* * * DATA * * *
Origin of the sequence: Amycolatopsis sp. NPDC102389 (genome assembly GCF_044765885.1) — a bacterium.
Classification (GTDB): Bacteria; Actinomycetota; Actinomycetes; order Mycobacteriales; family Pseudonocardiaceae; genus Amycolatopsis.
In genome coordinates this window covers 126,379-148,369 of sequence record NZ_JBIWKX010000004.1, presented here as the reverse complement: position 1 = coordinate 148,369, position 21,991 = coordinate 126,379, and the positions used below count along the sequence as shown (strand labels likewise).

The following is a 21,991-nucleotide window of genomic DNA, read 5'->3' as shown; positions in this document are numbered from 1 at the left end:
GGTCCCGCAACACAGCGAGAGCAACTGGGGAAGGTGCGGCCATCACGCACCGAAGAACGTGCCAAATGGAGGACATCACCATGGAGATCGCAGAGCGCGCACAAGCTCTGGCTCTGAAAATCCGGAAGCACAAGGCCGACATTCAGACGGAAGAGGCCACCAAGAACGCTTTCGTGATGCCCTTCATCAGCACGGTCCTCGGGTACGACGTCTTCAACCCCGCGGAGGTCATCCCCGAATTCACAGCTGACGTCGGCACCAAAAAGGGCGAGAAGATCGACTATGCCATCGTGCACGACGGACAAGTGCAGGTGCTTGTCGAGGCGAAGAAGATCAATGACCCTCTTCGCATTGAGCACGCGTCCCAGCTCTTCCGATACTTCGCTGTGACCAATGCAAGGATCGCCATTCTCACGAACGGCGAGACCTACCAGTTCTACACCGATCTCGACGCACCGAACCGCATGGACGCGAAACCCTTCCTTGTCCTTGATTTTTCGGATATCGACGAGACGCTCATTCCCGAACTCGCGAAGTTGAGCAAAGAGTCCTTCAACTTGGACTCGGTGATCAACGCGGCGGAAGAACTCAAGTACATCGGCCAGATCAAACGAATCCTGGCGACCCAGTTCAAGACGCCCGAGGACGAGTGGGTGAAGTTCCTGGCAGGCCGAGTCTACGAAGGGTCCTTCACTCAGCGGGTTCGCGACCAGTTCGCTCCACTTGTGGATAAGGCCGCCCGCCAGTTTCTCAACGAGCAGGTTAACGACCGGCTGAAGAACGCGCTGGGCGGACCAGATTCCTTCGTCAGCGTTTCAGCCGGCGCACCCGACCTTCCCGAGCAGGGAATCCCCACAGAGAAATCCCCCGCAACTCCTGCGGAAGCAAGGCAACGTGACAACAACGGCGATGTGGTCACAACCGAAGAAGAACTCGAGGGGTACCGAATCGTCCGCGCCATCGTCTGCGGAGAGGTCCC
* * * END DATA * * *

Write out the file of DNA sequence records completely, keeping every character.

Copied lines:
Origin of the sequence: Amycolatopsis sp. NPDC102389 (genome assembly GCF_044765885.1) — a bacterium.
Classification (GTDB): Bacteria; Actinomycetota; Actinomycetes; order Mycobacteriales; family Pseudonocardiaceae; genus Amycolatopsis.
In genome coordinates this window covers 126,379-148,369 of sequence record NZ_JBIWKX010000004.1, presented here as the reverse complement: position 1 = coordinate 148,369, position 21,991 = coordinate 126,379, and the positions used below count along the sequence as shown (strand labels likewise).

The following is a 21,991-nucleotide window of genomic DNA, read 5'->3' as shown; positions in this document are numbered from 1 at the left end:
GGTCCCGCAACACAGCGAGAGCAACTGGGGAAGGTGCGGCCATCACGCACCGAAGAACGTGCCAAATGGAGGACATCACCATGGAGATCGCAGAGCGCGCACAAGCTCTGGCTCTGAAAATCCGGAAGCACAAGGCCGACATTCAGACGGAAGAGGCCACCAAGAACGCTTTCGTGATGCCCTTCATCAGCACGGTCCTCGGGTACGACGTCTTCAACCCCGCGGAGGTCATCCCCGAATTCACAGCTGACGTCGGCACCAAAAAGGGCGAGAAGATCGACTATGCCATCGTGCACGACGGACAAGTGCAGGTGCTTGTCGAGGCGAAGAAGATCAATGACCCTCTTCGCATTGAGCACGCGTCCCAGCTCTTCCGATACTTCGCTGTGACCAATGCAAGGATCGCCATTCTCACGAACGGCGAGACCTACCAGTTCTACACCGATCTCGACGCACCGAACCGCATGGACGCGAAACCCTTCCTTGTCCTTGATTTTTCGGATATCGACGAGACGCTCATTCCCGAACTCGCGAAGTTGAGCAAAGAGTCCTTCAACTTGGACTCGGTGATCAACGCGGCGGAAGAACTCAAGTACATCGGCCAGATCAAACGAATCCTGGCGACCCAGTTCAAGACGCCCGAGGACGAGTGGGTGAAGTTCCTGGCAGGCCGAGTCTACGAAGGGTCCTTCACTCAGCGGGTTCGCGACCAGTTCGCTCCACTTGTGGATAAGGCCGCCCGCCAGTTTCTCAACGAGCAGGTTAACGACCGGCTGAAGAACGCGCTGGGCGGACCAGATTCCTTCGTCAGCGTTTCAGCCGGCGCACCCGACCTTCCCGAGCAGGGAATCCCCACAGAGAAATCCCCCGCAACTCCTGCGGAAGCAAGGCAACGTGACAACAACGGCGATGTGGTCACAACCGAAGAAGAACTCGAGGGGTACCGAATCGTCCGCGCCATCGTCTGCGGAGAGGTCCC